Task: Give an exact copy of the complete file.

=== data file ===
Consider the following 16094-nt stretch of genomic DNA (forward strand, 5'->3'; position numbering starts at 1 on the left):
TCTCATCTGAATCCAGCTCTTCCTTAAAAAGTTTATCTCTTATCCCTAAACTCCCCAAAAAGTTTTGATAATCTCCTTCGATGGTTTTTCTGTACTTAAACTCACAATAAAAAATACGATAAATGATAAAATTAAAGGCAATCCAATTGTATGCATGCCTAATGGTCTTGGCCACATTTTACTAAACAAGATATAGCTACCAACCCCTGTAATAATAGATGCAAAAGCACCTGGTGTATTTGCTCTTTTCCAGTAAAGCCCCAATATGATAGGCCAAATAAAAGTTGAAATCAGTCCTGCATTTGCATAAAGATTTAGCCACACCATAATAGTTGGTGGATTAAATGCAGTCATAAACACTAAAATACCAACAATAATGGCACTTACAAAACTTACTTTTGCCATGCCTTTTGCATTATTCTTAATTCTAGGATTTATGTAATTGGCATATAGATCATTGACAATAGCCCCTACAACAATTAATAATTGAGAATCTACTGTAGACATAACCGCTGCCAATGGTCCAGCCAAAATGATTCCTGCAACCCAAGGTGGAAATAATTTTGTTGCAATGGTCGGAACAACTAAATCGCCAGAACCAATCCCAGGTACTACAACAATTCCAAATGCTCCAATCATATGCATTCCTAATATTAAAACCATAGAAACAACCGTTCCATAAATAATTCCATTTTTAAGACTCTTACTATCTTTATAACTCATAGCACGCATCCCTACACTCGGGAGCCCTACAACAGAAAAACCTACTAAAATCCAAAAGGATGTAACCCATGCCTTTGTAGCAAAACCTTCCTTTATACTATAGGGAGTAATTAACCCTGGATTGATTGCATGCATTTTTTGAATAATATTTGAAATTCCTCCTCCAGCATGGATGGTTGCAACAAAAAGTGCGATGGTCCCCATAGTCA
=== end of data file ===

Consider the following 16094-nt stretch of genomic DNA (forward strand, 5'->3'; position numbering starts at 1 on the left):
TCTCATCTGAATCCAGCTCTTCCTTAAAAAGTTTATCTCTTATCCCTAAACTCCCCAAAAAGTTTTGATAATCTCCTTCGATGGTTTTTCTGTACTTAAACTCACAATAAAAAATACGATAAATGATAAAATTAAAGGCAATCCAATTGTATGCATGCCTAATGGTCTTGGCCACATTTTACTAAACAAGATATAGCTACCAACCCCTGTAATAATAGATGCAAAAGCACCTGGTGTATTTGCTCTTTTCCAGTAAAGCCCCAATATGATAGGCCAAATAAAAGTTGAAATCAGTCCTGCATTTGCATAAAGATTTAGCCACACCATAATAGTTGGTGGATTAAATGCAGTCATAAACACTAAAATACCAACAATAATGGCACTTACAAAACTTACTTTTGCCATGCCTTTTGCATTATTCTTAATTCTAGGATTTATGTAATTGGCATATAGATCATTGACAATAGCCCCTACAACAATTAATAATTGAGAATCTACTGTAGACATAACCGCTGCCAATGGTCCAGCCAAAATGATTCCTGCAACCCAAGGTGGAAATAATTTTGTTGCAATGGTCGGAACAACTAAATCGCCAGAACCAATCCCAGGTACTACAACAATTCCAAATGCTCCAATCATATGCATTCCTAATATTAAAACCATAGAAACAACCGTTCCATAAATAATTCCATTTTTAAGACTCTTACTATCTTTATAACTCATAGCACGCATCCCTACACTCGGGAGCCCTACAACAGAAAAACCTACTAAAATCCAAAAGGATGTAACCCATGCCTTTGTAGCAAAACCTTCCTTTATACTATAGGGAGTAATTAACCCTGGATTGATTGCATGCATTTTTTGAATAATATTTGAAATTCCTCCTCCAGCATGGATGGTTGCAACAAAAAGTGCGATGGTCCCCATAGTCA